December 02, 2016

ACR Delivers MACRA Lessons to RSNA Meeting

Top echelon American College of Radiology (ACR) leaders presented radiologists and their administrators with four major opportunities at RSNA 2016 to appreciate the immediate and longer-term implications of the Medicare Access and CHIP Reauthorization Act (MACRA) for themselves and their practices.

James A. Brink, MD, FACR, chair of the ACR Board of Chancellors; Geraldine McGinty, MD, FACR, board of chancellors vice-chair; Ezequiel Silva III, MD, FACR, chair of the ACR Commission on Economics; and other ACR leaders offered advice on how to comply with MACRA final rules, which were announced Oct. 14 and how to cope with MACRA implementation, which begins Jan. 1, 2017.

During a Monday morning session on “MACRA: Radiology Tools for Success,” Silva noted in his lecture that radiologists have known for some time that they can find a pathway to MACRA compliance by either participating in an approved alternative payment model or Medicare’s Merit-based Incentive Payment System (MIPS). However, the MACRA final rule, recent Centers for Medicare & Medicaid Services (CMS) communications and the ACR’s own internal analysis strongly suggest most radiologists will be evaluated under MIPS in year one,” he said.

“It is important for radiologists to understand that MACRA rules applied by CMS’ Quality Payment Program (QPP) will begin evaluating their performance on Jan. 1, 2017 and will begin to affect their Medicare payments in 2019. All physicians will be scored on a scale from zero to 100 based on success in specific performance categories through measures geared to their medical specialties. Higher scores will generate higher payments and the public’s perception of higher quality,” Silva said.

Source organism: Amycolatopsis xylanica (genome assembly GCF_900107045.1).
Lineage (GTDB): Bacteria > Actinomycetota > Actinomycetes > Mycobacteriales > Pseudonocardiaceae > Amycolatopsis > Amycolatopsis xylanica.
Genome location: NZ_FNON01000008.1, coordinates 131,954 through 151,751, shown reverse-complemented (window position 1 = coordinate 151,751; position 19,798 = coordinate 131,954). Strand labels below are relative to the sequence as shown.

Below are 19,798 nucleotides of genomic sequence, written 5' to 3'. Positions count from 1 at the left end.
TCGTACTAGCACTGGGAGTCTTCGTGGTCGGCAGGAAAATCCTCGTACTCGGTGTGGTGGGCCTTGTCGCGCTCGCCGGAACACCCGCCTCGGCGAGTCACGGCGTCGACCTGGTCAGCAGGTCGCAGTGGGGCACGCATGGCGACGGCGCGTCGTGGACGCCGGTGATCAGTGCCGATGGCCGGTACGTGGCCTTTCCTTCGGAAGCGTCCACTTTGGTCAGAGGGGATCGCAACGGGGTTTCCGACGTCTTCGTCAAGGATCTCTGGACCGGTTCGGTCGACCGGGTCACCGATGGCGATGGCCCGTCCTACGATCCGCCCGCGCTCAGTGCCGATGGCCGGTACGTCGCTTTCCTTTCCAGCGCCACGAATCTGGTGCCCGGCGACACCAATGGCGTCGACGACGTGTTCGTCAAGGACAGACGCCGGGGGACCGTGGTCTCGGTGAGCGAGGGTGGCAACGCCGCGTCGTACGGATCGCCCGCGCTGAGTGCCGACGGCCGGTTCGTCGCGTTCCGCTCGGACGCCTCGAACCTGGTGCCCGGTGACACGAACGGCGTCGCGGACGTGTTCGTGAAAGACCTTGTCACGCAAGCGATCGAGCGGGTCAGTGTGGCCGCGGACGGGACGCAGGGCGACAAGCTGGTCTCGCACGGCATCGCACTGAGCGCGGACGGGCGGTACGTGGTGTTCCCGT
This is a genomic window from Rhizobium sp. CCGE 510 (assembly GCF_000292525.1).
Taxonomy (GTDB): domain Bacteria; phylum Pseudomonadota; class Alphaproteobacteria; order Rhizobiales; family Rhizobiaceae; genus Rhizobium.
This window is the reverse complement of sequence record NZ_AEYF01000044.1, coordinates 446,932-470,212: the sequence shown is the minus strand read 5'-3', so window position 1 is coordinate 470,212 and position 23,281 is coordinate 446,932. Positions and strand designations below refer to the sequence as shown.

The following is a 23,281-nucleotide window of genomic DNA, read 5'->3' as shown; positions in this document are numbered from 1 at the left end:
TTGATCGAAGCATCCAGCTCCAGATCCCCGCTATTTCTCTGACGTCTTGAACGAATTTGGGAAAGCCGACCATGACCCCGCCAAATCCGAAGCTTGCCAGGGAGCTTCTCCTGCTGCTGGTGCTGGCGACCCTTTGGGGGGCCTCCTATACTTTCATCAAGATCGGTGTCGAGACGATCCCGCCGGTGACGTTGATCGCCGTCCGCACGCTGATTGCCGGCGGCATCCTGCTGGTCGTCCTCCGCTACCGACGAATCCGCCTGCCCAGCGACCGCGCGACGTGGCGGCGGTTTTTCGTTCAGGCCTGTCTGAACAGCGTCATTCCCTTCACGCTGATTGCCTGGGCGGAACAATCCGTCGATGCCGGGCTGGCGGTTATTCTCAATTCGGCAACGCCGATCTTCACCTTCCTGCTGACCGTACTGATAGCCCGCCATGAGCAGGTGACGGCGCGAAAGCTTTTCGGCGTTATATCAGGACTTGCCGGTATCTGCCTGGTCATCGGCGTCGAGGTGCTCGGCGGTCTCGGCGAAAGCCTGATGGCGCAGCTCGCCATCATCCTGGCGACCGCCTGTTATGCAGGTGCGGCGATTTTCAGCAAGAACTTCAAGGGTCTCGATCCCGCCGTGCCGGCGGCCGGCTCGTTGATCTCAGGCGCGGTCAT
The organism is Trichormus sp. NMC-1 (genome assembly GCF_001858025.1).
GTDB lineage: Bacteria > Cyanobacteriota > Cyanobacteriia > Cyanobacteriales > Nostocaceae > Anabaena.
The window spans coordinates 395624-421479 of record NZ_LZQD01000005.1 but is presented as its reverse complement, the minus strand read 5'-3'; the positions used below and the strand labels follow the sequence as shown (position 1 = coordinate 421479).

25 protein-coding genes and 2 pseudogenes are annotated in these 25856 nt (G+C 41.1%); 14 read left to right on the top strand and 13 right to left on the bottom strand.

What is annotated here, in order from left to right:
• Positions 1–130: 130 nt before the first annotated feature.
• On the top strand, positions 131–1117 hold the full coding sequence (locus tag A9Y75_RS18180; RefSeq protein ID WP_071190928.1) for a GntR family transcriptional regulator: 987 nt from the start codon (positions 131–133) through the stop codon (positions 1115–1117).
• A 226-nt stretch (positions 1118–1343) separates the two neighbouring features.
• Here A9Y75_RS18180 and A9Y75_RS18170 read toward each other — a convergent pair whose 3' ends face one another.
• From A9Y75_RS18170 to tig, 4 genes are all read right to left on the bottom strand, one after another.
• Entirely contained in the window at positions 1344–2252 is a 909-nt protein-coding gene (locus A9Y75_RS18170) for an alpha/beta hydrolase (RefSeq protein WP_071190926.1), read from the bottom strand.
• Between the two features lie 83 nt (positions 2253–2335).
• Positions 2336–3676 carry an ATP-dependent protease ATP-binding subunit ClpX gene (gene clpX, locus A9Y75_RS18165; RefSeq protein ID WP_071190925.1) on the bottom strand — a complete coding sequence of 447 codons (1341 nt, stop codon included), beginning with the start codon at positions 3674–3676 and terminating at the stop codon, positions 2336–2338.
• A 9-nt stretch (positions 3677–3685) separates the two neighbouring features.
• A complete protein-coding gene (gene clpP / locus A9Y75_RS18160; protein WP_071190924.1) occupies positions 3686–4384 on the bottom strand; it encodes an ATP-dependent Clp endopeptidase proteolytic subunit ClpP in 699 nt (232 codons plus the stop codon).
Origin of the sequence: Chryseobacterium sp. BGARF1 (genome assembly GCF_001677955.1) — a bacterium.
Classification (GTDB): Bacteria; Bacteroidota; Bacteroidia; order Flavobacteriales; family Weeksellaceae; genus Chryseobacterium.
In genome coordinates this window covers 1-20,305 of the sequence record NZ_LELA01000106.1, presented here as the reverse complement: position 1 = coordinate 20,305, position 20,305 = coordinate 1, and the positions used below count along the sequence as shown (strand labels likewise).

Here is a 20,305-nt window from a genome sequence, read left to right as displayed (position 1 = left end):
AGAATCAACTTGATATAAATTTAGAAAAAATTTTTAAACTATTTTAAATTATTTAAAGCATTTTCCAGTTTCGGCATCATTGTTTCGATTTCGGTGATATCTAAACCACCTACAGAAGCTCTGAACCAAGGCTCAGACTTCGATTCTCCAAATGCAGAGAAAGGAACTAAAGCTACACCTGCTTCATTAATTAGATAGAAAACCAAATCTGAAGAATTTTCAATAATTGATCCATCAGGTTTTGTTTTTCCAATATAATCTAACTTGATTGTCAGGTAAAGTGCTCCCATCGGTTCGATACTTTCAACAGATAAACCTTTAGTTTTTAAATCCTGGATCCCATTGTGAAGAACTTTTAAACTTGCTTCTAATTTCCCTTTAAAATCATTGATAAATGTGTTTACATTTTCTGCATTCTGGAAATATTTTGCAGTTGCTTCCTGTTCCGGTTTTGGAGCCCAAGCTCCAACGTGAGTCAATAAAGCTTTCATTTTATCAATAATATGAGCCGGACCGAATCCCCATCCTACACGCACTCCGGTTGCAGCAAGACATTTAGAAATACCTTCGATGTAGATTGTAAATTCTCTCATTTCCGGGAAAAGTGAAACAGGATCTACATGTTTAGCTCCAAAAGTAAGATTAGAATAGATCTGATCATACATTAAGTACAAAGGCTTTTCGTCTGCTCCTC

“But, QPP won’t simply encourage physicians and their practices to attain high scores. CMS has said practitioners can pick their pace toward increased QPP participation. By Jan. 1, radiologists must choose a pace ranging from all-out commitment to a more circumscribed approach allowing radiologists to test QPP’s waters before diving in,” he said.

Silva was joined by Frank J. Rybicki, MD, PhD; Mythreyi Bhargavan-Chatfield, PhD; and J. Raymond Geis, MD. Rybicki delved into the process of metrics development including steps that will be taken to assess their appropriateness, measure their accuracy and identify how the resulting data will be collected and assessed. Bhargavan-Chatfield examined the prospects for radiology’s participation in QPP data registries and Geis discussed informatics tools that may be put into place.

On Tuesday, Brink moderated a session on “Prospering in the Era of Payment Reform” covering lectures by Silva recommending how to radiologists should deal with MACRA mandates, by McGinty on the Imaging 3.0 theme of increasing radiologist visibility and involving patients in their radiological care, and Brink’s own presentation on the radiologist’s role in in population health management.

During Wednesday’s morning session on Will MACRA and MIPS Kill Your Practice?, moderator David Levin, MD, FACR, was joined by Silva and Geis to discuss why MACRA and MIPS do not threaten radiology’s survival. Silva considered MACRA within a historical context, referencing a time 30 years ago when policymakers sought to implement payment policy which would have threatened radiology’s independence as a specialty. He described how we were successful then, and how we will be so again under MACRA. He also revisited the “pick your pace” issue also addressed on Monday. Here he framed it in a way to help radiologists to make knowledgeable determinations about their potentially most effective approach.

On Wednesday afternoon, the scope of MACRA and radiology was expanded to their implications for hospital and health system administration in a session entitled “Positioning Radiology for Success under MIPS.” Silva’s presentation emphasized MACRA’s likely effect on facility, hospital and hospital clinic payment. He stressed the importance of collaborations between radiologists and their health care facilities to create synergies enabling both parties and their patients to benefit.

In addition, Diego, R. Martin, MD, PhD, described how a streamlined body MRI application can add value to APMs, and Mark D. Hiatt, MD, MBA, considered the potential impact of increased price transparency on hospitals, imaging centers and radiologists.

In general terms, Silva was pleased that he and his ACR colleagues could present material that was so new and relevant to radiologists because of the recent released MACRA final rule and upcoming implementation date.

“The timing of all this was coincidental,” he said, “but it just added to the power of our message and its importance for radiologists.”